• The MacDoualls of Freugh, Stoneykirk, Wigtownshire
  • The MacDoualls of Logan, Kirkmaiden, Wigtownshire
  • The MacDowalls of Machrimore, (Machermore, Machars, Old Luce, Wigtownshire in southern portion of Glenluce Parish prior to AD1707). Machermore is 3 miles S.E. from Glenluce. Uchtred Macdowall of Machermore m. Isobelle Gordon and they had a charter of the lands of Machermore, 7 July 1516. In 1576 Peter McDowell was fiar of Machermore, Glenluce. In AD1606 there were two charters of Cruggleton Castle Sorbie and the contiguous lands to James Kennedy, and Jaine Agnew his spouse : one from Peter M'Dowall of Machcrmore, Old Luce, Wigtownshire who seems to have been in actual possession under Sir John Vans, as superior ; the second from Dominus Johannes Wauss de Longcastle, miles (soldier) ; signed Barnebarroch, who as superior confirmed the above 23 Sep. 1606. After Peter Macdowall of Machermore disponed Cruggleton castle in 1606, that Barony (MacDowall of Machermore) faded out. In 1626 Alex McDowell of Machermore, Wigtownshire, sold Physgill in Glasserton in Wigtownshire. This Machermore in Wigtownshire became the property of the Earl of Stair of nearby Sinnenness Castle.
  • The Makdougals of Makerston, Jedburgh. Sir Fergus Maddougal / Macdowlle by charter (1373) knighted by King David II, witnessed a charter to Thomas MacDowall, Head of the Name granting him the family Baronies in Wigtownshire.

Clan profile

  • Chiefly arms: The current chief's coat of arms is blazoned: azure, a lion rampant argent crowned of a ducal coronet Or; Supporters: (on a compartment consisting of rocks with plant badge, issuing from the sea proper) two lions rampant, each gorged of an antique crown Or; Crest: (issuant from a crest coronet Or) a lion's paw erased and erected proper holding a dagger point upwards proper, hilted and pommelled Or; Motto: vincere vel mori. The motto translates from Latin as "to conquer or die". The chief's heraldic standard is blazoned: azure, a St Andrew's Cross argent in the hoist and of two tracts azure and argent, upon which is depicted the badge three times along with the motto "vincere vel mori" in letters azure upon two transverse bands Or.[10]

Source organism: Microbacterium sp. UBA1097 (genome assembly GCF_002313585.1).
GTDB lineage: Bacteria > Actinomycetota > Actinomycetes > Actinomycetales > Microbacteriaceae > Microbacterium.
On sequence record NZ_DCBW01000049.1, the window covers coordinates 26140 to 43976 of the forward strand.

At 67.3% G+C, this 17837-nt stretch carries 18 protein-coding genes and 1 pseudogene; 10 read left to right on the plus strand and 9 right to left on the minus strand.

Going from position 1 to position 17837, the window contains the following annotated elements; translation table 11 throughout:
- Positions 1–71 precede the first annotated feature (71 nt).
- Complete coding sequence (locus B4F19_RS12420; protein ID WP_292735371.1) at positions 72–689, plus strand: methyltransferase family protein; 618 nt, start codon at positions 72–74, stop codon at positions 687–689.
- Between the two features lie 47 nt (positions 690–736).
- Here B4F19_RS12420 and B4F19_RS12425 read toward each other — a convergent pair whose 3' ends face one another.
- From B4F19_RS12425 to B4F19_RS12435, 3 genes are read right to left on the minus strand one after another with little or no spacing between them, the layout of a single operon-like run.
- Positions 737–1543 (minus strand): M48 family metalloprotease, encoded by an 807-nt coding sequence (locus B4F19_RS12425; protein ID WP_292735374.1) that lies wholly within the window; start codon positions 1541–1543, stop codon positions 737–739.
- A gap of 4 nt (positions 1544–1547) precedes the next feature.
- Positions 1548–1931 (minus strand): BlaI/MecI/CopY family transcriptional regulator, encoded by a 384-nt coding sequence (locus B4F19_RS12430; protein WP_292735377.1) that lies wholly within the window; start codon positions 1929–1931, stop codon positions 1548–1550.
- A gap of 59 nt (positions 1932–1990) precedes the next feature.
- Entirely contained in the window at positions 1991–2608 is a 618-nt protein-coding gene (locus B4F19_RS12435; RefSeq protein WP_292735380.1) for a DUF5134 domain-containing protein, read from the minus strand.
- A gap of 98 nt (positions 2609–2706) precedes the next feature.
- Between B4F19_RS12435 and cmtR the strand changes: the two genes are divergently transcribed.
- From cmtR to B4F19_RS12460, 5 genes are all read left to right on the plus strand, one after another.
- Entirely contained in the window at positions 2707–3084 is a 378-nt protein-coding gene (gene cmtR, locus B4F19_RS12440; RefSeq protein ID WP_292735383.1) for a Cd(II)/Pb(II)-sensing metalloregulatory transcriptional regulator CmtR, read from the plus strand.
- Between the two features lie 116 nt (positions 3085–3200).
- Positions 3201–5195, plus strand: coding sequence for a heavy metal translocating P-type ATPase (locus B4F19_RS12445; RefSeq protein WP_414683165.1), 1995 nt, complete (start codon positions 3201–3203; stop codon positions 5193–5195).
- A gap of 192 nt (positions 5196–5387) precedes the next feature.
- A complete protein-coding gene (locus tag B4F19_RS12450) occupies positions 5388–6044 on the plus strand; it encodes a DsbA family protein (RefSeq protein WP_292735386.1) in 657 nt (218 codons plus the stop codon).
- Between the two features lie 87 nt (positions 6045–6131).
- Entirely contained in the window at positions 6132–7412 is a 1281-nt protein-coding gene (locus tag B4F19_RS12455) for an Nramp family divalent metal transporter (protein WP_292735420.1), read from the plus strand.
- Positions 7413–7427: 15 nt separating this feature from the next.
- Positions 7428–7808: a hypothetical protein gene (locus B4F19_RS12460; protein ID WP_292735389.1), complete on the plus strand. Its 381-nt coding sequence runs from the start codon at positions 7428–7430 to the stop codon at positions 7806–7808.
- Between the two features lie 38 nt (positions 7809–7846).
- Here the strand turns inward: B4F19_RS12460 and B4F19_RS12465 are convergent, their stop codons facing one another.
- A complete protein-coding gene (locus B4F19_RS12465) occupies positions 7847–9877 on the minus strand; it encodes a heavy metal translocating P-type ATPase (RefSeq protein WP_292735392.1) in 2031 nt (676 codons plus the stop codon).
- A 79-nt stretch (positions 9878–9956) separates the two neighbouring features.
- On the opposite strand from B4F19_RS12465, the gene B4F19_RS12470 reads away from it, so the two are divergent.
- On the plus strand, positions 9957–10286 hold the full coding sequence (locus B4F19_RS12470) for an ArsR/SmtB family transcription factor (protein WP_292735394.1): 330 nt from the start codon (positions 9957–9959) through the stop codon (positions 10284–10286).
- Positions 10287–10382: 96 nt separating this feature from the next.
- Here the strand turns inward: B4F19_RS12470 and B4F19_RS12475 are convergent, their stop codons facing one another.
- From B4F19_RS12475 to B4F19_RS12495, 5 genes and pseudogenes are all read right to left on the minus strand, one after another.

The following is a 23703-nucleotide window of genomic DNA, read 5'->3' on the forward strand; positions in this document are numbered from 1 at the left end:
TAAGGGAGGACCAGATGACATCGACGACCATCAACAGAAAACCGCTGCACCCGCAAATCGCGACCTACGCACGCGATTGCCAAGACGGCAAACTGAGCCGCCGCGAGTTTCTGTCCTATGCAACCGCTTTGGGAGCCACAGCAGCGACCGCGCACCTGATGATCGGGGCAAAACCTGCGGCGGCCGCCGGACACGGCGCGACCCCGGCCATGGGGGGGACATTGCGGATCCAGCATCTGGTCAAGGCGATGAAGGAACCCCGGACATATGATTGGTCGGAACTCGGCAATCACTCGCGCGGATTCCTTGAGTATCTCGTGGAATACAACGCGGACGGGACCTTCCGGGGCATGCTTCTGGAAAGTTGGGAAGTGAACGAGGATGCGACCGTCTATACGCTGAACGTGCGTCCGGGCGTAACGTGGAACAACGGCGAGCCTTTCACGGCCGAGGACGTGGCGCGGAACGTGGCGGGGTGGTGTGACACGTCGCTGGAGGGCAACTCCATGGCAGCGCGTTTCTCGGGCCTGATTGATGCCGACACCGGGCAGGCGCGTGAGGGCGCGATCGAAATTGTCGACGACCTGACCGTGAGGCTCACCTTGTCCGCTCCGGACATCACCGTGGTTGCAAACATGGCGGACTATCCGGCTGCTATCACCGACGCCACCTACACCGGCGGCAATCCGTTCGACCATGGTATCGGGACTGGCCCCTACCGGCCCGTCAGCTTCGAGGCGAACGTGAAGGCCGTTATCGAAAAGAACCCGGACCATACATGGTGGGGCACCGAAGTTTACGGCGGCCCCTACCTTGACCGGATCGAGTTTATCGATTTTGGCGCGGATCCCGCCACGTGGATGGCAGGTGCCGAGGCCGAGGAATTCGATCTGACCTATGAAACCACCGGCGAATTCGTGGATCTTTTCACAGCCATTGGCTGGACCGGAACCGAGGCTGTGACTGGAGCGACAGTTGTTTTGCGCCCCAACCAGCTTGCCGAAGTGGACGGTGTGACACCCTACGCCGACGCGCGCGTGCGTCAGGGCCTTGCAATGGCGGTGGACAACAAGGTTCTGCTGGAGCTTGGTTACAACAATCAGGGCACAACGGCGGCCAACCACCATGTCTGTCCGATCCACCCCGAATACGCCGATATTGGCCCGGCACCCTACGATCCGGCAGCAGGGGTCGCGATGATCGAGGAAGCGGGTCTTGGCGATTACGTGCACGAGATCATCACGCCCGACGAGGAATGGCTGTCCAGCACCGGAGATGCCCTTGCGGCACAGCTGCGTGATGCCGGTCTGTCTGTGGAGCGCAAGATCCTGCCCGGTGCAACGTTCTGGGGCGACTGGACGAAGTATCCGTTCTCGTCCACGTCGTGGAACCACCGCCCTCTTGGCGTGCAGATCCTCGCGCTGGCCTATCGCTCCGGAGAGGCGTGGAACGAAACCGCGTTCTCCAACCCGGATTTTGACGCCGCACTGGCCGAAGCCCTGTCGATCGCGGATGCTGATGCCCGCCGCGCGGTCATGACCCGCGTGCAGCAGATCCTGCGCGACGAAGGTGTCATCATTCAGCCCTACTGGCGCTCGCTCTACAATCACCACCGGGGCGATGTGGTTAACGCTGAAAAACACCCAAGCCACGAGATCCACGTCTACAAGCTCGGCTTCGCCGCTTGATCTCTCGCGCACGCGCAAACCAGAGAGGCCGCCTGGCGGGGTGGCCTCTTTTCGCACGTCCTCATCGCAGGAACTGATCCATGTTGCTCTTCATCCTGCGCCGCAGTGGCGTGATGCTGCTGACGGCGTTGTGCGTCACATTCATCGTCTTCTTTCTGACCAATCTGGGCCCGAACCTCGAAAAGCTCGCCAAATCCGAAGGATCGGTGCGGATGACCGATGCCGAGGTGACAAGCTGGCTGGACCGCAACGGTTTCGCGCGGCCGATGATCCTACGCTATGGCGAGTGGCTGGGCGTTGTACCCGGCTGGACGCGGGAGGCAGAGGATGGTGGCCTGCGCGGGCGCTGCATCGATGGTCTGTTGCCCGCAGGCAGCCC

• Clan member's crest badge: The crest badge suitable for members of the clan contains the chief's heraldic crest and motto. The crest is: (issuant from a crest coronet Or) A lion's paw erased and erected proper holding a dagger point upwards proper, hilted and pommelled Or.[10] The motto is: vincere vel mori ("victory or death").[11]
  • Origin of the surname: The surname Macdowall and its variations are Anglicised forms of the Gaelic Mac Dubhghaill, meaning "son of Dubhghall". The Gaelic personal name Dubhghall means "dark stranger".[12]
  • Branch Families, Septs and other spellings connected to Macdowall: Coyle, Dole, Dougal, Dougall, Doyle, Dow, Dowdle, Dowall, Dowell, Dowler, Dowling, Dugle, Duvall, Duwall, Kyle, MacDewell, MacDill, MacDole, MacDool, MacDougall, McDougal, MacDouyl, M'Douwille, Macduoel, Mcdoual, Mcdoll, MacDowall, MacDowal, McDowall, McDowal, MacDowell, McDowell, MacDowile, MacDowile, MacDowile, MacDowilt, MacDuael, MacDuel, McDuhile, MacDull, Macduuyl, Macduyl, Makdougall, Makdull, Mcduwell, M'Gowall, Mactheuel.[13]


Tartan image Notes
Clan MacDowall Tartan.jpg Macdowall Tartan (STA Ref: 7260)

See also

  • Clan MacDougall, a separate clan which also derives its name from the Gaelic Mac Dubhghaill


  1. 1.0 1.1 Clan Macdowall Profile Retrieved 19 October 2013.
  2. "MacDowalls of Galloway". Retrieved 18 July 2009.<templatestyles src="Module:Citation/CS1/styles.css"></templatestyles>
  3. 3.00 3.01 3.02 3.03 3.04 3.05 3.06 3.07 3.08 3.09 3.10 3.11 3.12 3.13 3.14 3.15 3.16 3.17 3.18 3.19 3.20 3.21 3.22 3.23 3.24 3.25 3.26 Way, George and Squire, Romily. Collins Scottish Clan & Family Encyclopedia. (Foreword by The Rt Hon. The Earl of Elgin KT, Convenor, The Standing Council of Scottish Chiefs). Published in 1994. Pages 218 - 219.
  4. Famous Scottish battles, Philip Warner, Leo Cooper, London, 1975, ISBN 0-85052-487-3
  5. Our Heritage | Clan MacDougall Society of North America
  6. "Garthland Castle". CANMORE. Royal Commission on the Ancient and Historical Monuments of Scotland.<templatestyles src="Module:Citation/CS1/styles.css"></templatestyles>
  7. Caledonia. Vol.III. by George Chalmers (1824). p.379
  8. c.1747 map of Garthland, Wigtownshire.
  9. Our Heritage | Clan MacDougall Society of North America
  10. 10.0 10.1 "MacDowall". Archived from the original on 22 May 2006. Retrieved 18 July 2009.<templatestyles src="Module:Citation/CS1/styles.css"></templatestyles>
  11. "Clan Macdowall". Standing Council of Scottish Chiefs ( Retrieved 9 June 2008.<templatestyles src="Module:Citation/CS1/styles.css"></templatestyles>
  12. "McDowell Name Meaning and History". Retrieved 18 July 2009.<templatestyles src="Module:Citation/CS1/styles.css"></templatestyles>
  13. Macdowall, Fergus D.H. and MacDougall, William L. "The MacDowalls" (2009). Page 160.

External links